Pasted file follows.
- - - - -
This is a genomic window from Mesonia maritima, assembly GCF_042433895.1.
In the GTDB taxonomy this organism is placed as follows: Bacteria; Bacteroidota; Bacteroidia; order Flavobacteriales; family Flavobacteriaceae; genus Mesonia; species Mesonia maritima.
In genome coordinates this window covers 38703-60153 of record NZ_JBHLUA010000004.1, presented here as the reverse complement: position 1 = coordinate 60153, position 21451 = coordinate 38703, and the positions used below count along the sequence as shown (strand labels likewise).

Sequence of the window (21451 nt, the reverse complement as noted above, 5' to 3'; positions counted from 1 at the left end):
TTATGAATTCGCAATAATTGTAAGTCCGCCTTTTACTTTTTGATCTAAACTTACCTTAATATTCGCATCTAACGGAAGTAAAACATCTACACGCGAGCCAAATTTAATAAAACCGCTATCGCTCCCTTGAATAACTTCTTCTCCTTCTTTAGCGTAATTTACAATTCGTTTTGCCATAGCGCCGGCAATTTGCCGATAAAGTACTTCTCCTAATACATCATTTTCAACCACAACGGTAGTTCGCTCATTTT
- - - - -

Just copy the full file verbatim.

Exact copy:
This is a genomic window from Mesonia maritima, assembly GCF_042433895.1.
In the GTDB taxonomy this organism is placed as follows: Bacteria; Bacteroidota; Bacteroidia; order Flavobacteriales; family Flavobacteriaceae; genus Mesonia; species Mesonia maritima.
In genome coordinates this window covers 38703-60153 of record NZ_JBHLUA010000004.1, presented here as the reverse complement: position 1 = coordinate 60153, position 21451 = coordinate 38703, and the positions used below count along the sequence as shown (strand labels likewise).

Sequence of the window (21451 nt, the reverse complement as noted above, 5' to 3'; positions counted from 1 at the left end):
TTATGAATTCGCAATAATTGTAAGTCCGCCTTTTACTTTTTGATCTAAACTTACCTTAATATTCGCATCTAACGGAAGTAAAACATCTACACGCGAGCCAAATTTAATAAAACCGCTATCGCTCCCTTGAATAACTTCTTCTCCTTCTTTAGCGTAATTTACAATTCGTTTTGCCATAGCGCCGGCAATTTGCCGATAAAGTACTTCTCCTAATACATCATTTTCAACCACAACGGTAGTTCGCTCATTTT